We all have limitations. Our place in the world is unfortunately stratified and tiered. I don’t prescribe to the idea that anyone can become anything, although that is an American dream which receives much lip service. But within the limitations that we prescribe for ourselves could we not be more? Could we not do more? How many of us waste the better part of ourselves wondering rather than doing. While lying here on the couch waiting for my health to return I ebb and flow with restlessness and inertia. Maybe age pushes me more strongly than youth. But time ticks away for all of us and what we do not tap will drain away. All humans surely struggle with the balance of work and play, creativity and duty. Perhaps labeling myself as an artist gives me some sense of urgency, or at least inevitability to continue. Could I do more? That answer is an easy yes, a resounding yes.
29, November 2012 § 3 Comments
by Jane Morris Pack
It seems to me that people have vast potential. Most people can do extraordinary things if they have the confidence or take the risks. Yet most people don’t. They sit in front of the telly and treat life as if it goes on forever. – Philip Adams
The most important thing to remember is this: to be ready at any moment to give up what you are for what you might become. – W. E. B. Du Bois
Stephen Nachmanovitch relates in his book, “Free Play”, that the Buddhists list five great fears. They are the fear of loss of life, the fear of loss of livelihood, the fear of loss of reputation, the fear of unusual states of mind, and the fear of public speaking. It is the last which seems significant to the arts. If making art were a completely private endeavor we could all be as reckless as we pleased, try out wild ideas and fumble and fail if necessary as we learned. But the presence of the invisible critic leaning over our shoulder is a specter who haunts our work, the intimidating public eye. It sometimes prevents us from taking risks which might benefit our work.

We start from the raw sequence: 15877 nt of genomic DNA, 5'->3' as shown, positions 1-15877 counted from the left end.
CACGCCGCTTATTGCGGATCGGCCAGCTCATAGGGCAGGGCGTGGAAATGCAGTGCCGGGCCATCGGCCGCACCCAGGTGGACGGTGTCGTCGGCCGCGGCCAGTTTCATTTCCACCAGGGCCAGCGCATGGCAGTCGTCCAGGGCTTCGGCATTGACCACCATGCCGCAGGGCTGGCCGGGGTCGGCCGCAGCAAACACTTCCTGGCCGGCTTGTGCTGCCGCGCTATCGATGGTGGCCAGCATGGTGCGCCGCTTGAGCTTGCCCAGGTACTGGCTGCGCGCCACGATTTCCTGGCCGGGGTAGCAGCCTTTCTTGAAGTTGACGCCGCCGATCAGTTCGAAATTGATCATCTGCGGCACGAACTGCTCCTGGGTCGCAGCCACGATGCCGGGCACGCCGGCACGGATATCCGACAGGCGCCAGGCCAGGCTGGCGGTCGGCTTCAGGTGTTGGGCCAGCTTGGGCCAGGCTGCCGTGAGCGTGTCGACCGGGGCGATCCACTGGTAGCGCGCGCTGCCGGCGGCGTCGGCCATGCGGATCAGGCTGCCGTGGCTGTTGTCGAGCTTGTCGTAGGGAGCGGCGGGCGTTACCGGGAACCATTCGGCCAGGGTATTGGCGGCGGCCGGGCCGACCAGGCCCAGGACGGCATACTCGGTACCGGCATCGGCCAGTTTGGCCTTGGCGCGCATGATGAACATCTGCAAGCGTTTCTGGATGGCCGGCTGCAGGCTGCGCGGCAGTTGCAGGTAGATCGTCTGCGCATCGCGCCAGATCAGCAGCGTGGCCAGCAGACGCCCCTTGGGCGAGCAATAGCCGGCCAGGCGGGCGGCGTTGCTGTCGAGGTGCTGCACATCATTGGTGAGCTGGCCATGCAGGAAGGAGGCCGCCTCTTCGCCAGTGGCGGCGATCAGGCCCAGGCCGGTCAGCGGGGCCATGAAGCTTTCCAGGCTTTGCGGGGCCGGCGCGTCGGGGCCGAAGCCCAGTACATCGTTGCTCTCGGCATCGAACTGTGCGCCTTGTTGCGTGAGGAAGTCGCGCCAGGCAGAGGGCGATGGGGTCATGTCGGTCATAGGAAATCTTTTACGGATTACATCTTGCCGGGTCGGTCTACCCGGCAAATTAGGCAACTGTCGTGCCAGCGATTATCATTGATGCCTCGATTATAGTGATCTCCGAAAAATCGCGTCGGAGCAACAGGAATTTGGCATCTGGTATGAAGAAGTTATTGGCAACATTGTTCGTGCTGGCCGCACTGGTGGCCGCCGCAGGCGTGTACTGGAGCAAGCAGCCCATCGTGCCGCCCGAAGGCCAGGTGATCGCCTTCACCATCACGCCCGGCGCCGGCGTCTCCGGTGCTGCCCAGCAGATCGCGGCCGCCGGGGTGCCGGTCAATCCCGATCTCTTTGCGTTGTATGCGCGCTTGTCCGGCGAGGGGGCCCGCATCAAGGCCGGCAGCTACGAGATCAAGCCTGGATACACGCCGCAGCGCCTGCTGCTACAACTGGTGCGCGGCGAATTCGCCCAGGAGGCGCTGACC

I recently read in a New York Review of Books that Faulkner once criticized Hemingway for lacking courage as a writer. Quoting the article, Faulkner said that Hemingway “…had always been too careful, never taking risks beyond what he knew he could do.” Hemingway was an outdoors man, a hunter, a deep sea fisherman, a war correspondent. Faulkner on the other hand was a school dropout, a postmaster, a clerk. The article, penned by E.L. Doctorow, concludes with these remarks, “that Hemingway was technically undaring… in thrall to the romance of the self, he never tapped the human psyche to the depth of raw existence, or written of characters not defined by the familiar constructs of social reality.” Hemingway was seemingly willing to risk life and limb but Faulkner dared to confront human passions at “eye level” as Doctorow puts it. It is obvious who Doctorow admires most.
Art taps into a sense of risk and bravado without necessarily reflecting outwardly into our daily actions and habits. I see this contradiction in some students occasionally, those with quiet exteriors that hide surprising strength and daring. Public failure steers many others away from taking risks, the probability of catastrophe looming too large and near. What do we have to fear? Perhaps the other four possibilities on Nachmanovitch’s list… loss of life, livelihood, reputation, and finding ourselves in unusual states of mind. But perhaps mostly we fear that we were fooling ourselves all along into believing that we had some special gift for artistic expression. We fear exposure.